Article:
Catholic League president Bill Donohue comments on media reaction to an interesting case of religion and sex abuse:
One week ago today, AP ran a story about a German female bishop, Maria Jepsen, who was forced to resign amidst accusations she was involved in a cover-up of a Protestant priest who reportedly abused as many as 20 children in the 1980s. She initially said that she became aware of these cases in March of this year, but then it was disclosed by the German magazine Der Spiegel that she knew of them in 1999.
Maria Jepsen is not just any Lutheran cleric: in 1992, she became the world’s first female Protestant bishop. The real story here, however, is not Jepsen—it is the media blackout of this story.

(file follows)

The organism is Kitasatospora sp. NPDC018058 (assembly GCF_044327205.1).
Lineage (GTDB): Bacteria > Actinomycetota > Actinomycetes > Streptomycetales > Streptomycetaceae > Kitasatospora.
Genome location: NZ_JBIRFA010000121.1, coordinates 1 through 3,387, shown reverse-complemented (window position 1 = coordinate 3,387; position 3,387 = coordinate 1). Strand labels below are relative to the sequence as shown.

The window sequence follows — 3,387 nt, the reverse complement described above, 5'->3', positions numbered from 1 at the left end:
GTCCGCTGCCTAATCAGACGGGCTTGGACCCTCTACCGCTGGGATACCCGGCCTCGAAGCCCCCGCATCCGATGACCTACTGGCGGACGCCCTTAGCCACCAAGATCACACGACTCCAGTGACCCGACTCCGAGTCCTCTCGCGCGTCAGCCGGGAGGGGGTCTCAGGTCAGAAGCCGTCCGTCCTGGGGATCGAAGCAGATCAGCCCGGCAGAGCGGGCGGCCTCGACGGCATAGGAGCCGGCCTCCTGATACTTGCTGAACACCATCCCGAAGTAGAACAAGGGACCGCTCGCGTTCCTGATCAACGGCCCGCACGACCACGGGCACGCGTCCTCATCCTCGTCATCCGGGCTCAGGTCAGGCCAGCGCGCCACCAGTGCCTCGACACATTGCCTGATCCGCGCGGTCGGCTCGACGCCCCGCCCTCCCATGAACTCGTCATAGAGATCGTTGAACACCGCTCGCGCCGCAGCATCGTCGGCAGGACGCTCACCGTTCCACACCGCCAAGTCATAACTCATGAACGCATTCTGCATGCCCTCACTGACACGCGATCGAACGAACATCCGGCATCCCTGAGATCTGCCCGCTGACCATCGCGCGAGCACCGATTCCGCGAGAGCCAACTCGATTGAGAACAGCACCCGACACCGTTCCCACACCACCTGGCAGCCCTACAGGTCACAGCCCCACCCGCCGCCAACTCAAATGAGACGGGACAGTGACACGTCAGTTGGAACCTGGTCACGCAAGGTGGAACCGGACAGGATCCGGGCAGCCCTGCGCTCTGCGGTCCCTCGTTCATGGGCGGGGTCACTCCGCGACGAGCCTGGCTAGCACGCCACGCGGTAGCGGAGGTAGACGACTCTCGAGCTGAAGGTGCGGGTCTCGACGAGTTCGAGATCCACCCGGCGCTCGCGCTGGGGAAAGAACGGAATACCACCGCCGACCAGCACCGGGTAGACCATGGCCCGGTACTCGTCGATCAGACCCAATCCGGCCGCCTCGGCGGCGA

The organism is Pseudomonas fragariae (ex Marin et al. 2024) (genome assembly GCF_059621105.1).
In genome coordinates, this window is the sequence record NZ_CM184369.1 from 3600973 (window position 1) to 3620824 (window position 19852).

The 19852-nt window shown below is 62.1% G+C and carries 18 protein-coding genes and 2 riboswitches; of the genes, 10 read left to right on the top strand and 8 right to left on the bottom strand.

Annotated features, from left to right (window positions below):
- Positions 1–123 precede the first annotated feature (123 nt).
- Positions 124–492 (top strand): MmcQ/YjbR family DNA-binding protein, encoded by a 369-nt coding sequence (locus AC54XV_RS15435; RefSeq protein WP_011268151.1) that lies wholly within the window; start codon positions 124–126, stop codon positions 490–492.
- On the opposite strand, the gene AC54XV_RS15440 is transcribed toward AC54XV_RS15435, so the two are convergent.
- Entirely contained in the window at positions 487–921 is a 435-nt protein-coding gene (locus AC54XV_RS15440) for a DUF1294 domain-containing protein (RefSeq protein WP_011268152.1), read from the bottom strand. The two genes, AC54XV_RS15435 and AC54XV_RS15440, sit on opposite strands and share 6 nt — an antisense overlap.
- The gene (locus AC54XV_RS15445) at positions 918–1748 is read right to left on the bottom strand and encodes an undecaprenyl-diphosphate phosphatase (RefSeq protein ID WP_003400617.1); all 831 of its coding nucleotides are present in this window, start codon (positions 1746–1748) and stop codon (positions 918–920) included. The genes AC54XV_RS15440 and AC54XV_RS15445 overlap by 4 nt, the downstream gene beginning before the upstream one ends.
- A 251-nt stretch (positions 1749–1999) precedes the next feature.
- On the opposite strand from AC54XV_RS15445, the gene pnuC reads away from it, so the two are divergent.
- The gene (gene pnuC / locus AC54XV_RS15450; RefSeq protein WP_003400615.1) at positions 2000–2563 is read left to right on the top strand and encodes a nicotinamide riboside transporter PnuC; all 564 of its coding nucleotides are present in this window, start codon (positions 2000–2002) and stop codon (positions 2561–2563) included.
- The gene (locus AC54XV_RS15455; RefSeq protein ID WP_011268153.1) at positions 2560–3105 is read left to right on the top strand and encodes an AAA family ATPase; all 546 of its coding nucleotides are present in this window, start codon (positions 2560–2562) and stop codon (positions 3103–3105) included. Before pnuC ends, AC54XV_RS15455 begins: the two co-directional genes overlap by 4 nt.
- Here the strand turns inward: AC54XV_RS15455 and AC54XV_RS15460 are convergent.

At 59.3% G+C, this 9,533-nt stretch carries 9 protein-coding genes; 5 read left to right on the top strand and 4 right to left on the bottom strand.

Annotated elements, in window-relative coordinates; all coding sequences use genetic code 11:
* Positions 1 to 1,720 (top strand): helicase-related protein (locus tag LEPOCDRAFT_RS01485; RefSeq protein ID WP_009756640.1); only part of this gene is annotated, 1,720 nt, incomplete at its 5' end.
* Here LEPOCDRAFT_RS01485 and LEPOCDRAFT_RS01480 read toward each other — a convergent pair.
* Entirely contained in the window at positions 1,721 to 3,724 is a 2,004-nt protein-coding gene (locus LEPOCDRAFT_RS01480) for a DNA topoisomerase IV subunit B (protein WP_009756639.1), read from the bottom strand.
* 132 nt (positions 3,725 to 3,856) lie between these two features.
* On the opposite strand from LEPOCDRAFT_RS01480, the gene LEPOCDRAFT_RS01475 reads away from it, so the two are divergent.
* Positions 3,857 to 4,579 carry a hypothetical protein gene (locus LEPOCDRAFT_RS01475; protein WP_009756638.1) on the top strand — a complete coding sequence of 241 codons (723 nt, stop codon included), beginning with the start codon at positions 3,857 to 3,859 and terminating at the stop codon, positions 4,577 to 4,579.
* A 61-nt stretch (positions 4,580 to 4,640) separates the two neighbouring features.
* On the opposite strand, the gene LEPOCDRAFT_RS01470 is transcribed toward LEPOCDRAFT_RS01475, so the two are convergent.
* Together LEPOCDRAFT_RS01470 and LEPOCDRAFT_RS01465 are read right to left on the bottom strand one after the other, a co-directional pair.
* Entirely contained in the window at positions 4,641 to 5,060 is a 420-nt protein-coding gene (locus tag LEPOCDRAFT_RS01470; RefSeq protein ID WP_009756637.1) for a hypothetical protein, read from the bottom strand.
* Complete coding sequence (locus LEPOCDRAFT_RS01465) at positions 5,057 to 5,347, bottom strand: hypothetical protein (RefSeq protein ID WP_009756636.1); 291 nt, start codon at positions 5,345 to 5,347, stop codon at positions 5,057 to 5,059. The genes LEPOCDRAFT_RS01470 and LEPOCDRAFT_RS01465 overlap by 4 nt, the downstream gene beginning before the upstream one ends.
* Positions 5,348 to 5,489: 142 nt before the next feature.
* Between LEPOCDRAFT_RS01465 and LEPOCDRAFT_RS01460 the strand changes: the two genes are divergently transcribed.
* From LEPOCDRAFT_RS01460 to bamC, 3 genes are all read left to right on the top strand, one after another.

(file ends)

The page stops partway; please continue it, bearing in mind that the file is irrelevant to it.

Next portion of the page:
I told our staff last week that we will track this story to see how many newspapers pick up the AP article. Now we know the grand total: nine. By the way, the longest of these articles was 211 words. The New York Times, which is obsessed with priestly sexual abuse in the Catholic Church, said nothing about it.
Why the blackout? First, the media have no interest in discrediting mainline Protestant clerics, most of whom share elite secular opinion on matters sexual: the mainline religions are champions of abortion rights and are not known to fight gay marriage. Second, the cultural elites like to blame men for sexual abuse; women, we are told, would never act the way male clerics do.
It is definitely true that sexual abusers are mostly male, but there is no evidence that when it comes to handling such issues, women in positions of authority do a better job than men. Mothers of abused youngsters, along with nuns, female teachers, social workers, counselors, lawyers and law enforcement agents have acted just as badly as men. But don’t tell that to Maureen Dowd—it would ruin her day.
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